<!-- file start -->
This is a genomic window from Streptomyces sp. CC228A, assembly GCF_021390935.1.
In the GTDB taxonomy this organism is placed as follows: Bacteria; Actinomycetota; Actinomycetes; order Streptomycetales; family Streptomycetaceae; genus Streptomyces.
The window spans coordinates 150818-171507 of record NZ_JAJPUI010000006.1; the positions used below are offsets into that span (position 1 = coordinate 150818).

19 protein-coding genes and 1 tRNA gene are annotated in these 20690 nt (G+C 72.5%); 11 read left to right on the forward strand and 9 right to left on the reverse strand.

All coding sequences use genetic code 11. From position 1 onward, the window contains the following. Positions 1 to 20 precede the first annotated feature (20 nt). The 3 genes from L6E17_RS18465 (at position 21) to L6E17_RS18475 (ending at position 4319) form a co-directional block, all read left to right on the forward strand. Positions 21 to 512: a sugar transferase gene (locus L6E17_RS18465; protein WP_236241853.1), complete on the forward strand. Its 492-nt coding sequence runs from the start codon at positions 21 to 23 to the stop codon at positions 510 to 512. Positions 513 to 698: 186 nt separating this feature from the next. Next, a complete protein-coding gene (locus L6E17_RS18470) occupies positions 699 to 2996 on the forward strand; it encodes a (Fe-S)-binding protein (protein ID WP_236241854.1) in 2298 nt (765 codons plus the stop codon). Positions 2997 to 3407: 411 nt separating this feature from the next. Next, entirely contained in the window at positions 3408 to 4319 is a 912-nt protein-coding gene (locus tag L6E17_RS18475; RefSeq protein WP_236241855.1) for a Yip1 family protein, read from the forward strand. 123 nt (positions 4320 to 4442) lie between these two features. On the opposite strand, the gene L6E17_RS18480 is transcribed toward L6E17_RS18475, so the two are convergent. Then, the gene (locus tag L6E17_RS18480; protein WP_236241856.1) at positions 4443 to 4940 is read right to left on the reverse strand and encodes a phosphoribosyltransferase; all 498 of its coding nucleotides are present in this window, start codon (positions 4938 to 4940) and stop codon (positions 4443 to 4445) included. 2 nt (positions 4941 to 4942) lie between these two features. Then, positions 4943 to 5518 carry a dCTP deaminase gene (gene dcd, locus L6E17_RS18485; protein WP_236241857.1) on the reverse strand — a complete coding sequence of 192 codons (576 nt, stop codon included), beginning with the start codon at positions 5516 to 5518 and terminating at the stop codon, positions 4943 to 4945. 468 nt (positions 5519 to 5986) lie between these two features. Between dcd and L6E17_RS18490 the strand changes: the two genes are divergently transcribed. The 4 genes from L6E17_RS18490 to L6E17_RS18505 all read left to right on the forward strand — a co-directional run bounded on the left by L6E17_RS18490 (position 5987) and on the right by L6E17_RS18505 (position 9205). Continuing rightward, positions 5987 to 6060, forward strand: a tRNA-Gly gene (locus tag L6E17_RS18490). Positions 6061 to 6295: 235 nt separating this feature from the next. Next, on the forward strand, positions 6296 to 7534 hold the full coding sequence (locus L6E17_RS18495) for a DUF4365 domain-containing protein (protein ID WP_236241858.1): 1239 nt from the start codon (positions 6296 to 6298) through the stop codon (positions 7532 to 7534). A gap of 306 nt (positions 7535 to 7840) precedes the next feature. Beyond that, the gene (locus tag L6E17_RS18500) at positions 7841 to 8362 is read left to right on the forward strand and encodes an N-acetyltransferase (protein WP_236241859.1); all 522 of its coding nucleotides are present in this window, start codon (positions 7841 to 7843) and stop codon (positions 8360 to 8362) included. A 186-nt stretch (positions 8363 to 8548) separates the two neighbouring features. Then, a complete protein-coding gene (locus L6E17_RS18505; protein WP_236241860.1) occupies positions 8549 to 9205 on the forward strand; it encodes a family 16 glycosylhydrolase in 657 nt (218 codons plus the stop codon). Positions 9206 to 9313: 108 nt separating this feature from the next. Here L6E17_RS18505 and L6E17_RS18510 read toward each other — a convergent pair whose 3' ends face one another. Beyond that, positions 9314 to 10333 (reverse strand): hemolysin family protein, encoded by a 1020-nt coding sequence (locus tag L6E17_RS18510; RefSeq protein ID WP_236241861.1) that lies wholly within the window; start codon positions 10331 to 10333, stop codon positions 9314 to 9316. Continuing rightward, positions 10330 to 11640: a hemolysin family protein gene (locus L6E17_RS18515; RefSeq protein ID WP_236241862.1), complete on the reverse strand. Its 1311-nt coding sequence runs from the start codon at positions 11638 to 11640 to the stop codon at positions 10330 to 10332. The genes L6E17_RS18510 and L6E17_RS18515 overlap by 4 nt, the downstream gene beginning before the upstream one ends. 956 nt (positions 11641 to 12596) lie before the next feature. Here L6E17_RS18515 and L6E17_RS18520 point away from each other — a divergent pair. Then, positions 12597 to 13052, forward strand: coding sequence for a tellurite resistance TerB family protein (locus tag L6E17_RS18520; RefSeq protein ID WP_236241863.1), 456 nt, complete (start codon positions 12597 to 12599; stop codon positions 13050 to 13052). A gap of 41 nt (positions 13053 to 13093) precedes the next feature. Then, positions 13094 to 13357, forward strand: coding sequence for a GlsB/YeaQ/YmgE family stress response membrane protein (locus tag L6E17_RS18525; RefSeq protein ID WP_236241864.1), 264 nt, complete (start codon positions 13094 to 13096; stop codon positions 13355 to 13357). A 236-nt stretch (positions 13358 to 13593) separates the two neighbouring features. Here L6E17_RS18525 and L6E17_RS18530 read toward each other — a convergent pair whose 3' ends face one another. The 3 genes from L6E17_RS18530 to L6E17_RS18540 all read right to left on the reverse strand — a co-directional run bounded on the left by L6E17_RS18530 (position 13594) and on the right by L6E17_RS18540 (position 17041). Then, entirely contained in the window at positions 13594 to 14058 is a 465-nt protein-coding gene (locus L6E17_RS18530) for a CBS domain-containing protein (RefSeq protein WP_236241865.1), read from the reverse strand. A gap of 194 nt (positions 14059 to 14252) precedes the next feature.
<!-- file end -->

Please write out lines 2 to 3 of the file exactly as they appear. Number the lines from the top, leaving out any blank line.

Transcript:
In the GTDB taxonomy this organism is placed as follows: Bacteria; Actinomycetota; Actinomycetes; order Streptomycetales; family Streptomycetaceae; genus Streptomyces.
The window spans coordinates 150818-171507 of record NZ_JAJPUI010000006.1; the positions used below are offsets into that span (position 1 = coordinate 150818).